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Please note that Mommsen uses the AUC chronology (Ab Urbe Condita), i.e. from the founding of the City of Rome. You can use this reference table to have the B.C. dates


IV. The Revolution

From: The History of Rome, by Theodor Mommsen
Translated with the sanction of the author by William Purdie Dickson

The History of Old Rome

Chapter V - The Peoples of the North


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Page 40

Marius Commander-in-Chief

Of more importance than this measure of revenge was the question how the dangerous war beyond the Alps was to be further carried on, and first of all to whom the supreme command in it was to be committed. With an unprejudiced treatment of the matter it was not difficult to make a fitting choice.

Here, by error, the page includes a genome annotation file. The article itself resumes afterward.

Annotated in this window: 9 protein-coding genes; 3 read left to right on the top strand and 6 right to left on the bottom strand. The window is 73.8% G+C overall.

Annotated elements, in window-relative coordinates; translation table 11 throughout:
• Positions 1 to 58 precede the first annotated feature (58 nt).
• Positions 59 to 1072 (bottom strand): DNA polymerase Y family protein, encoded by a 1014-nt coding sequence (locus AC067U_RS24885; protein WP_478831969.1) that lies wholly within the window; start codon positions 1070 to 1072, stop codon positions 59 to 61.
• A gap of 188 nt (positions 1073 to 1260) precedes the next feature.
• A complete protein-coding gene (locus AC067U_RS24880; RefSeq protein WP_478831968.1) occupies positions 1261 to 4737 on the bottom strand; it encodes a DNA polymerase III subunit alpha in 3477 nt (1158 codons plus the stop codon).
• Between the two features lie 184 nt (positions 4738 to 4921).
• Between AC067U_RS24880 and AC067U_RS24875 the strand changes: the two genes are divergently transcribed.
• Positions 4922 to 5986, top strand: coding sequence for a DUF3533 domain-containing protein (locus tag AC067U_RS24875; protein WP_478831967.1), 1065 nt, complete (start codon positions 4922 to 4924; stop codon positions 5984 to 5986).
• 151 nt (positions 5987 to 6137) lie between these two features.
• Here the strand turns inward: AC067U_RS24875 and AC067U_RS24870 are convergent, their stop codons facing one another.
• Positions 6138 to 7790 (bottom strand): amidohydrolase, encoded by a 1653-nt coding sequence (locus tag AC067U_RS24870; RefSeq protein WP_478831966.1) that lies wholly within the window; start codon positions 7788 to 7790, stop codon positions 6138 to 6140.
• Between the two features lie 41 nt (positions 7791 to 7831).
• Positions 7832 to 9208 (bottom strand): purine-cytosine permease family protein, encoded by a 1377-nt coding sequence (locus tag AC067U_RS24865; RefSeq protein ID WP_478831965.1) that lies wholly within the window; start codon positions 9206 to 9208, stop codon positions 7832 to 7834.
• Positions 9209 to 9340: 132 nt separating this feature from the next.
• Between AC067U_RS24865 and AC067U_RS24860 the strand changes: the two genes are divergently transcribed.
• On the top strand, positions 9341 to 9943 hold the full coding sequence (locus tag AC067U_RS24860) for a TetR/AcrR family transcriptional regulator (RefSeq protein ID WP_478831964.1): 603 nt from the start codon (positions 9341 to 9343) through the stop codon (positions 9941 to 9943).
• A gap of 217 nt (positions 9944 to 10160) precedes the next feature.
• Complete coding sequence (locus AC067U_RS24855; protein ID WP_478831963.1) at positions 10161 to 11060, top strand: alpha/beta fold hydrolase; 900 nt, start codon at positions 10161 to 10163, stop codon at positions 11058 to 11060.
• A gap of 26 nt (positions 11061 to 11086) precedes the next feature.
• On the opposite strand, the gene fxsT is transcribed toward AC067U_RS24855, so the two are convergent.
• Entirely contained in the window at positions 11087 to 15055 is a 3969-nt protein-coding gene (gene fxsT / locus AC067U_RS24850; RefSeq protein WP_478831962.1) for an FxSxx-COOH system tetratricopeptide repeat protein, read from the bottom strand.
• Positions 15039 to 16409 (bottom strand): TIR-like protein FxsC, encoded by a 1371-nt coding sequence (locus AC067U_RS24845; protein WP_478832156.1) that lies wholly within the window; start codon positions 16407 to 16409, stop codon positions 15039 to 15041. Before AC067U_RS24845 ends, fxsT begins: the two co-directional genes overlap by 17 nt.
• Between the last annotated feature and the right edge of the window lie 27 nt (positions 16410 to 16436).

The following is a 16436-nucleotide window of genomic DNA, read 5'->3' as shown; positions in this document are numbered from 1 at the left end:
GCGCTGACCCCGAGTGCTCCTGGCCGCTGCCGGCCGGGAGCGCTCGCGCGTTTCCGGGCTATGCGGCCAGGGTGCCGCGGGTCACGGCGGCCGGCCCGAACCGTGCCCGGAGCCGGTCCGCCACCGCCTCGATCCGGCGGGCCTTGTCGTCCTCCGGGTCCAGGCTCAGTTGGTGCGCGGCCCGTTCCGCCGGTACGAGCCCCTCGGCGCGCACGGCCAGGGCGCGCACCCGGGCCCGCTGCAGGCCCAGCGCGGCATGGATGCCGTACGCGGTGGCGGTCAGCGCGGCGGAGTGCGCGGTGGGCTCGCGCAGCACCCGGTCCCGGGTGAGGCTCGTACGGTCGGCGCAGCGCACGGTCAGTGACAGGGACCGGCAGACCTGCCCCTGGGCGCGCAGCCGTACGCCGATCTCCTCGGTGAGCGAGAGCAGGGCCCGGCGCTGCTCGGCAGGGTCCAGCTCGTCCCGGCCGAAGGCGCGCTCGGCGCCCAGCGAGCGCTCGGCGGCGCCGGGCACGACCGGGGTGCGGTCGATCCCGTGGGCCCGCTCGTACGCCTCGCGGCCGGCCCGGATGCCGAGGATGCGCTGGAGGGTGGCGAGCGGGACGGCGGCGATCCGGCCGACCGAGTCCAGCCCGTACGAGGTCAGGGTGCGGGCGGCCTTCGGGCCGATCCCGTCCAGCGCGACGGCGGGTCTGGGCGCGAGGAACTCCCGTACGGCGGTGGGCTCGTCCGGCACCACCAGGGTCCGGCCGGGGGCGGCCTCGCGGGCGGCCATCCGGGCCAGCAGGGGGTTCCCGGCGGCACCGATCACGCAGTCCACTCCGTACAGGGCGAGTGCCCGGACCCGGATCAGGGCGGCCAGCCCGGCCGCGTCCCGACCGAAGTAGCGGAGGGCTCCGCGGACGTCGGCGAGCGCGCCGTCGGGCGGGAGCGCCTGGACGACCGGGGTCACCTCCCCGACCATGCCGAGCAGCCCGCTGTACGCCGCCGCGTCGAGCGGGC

Rome was doubtless, in comparison with earlier times, not rich in military notabilities; yet Quintus Maximus had commanded with distinction in Gaul, Marcus Aemilius Scaurus and Quintus Minucius in the regions of the Danube, Quintus Metellus, Publius Rutilius Rufus, Gaius Marius in Africa; and the object proposed was not to defeat a Pyrrhus or a Hannibal, but again to make good the often-tried superiority of Roman arms and Roman tactics in opposition to the barbarians of the north--an object which required no genius, but merely a stern and capable soldier.

But it was precisely a time when nothing was so difficult as the unprejudiced settlement of a question of administration. The government was, as it could not but be and as the Jugurthine war had already shown, so utterly bankrupt in public opinion, that its ablest generals had to retire in the full career of victory, whenever it occurred to an officer of mark to revile them before the people and to get himself as the candidate of the opposition appointed by the latter to the head of affairs.

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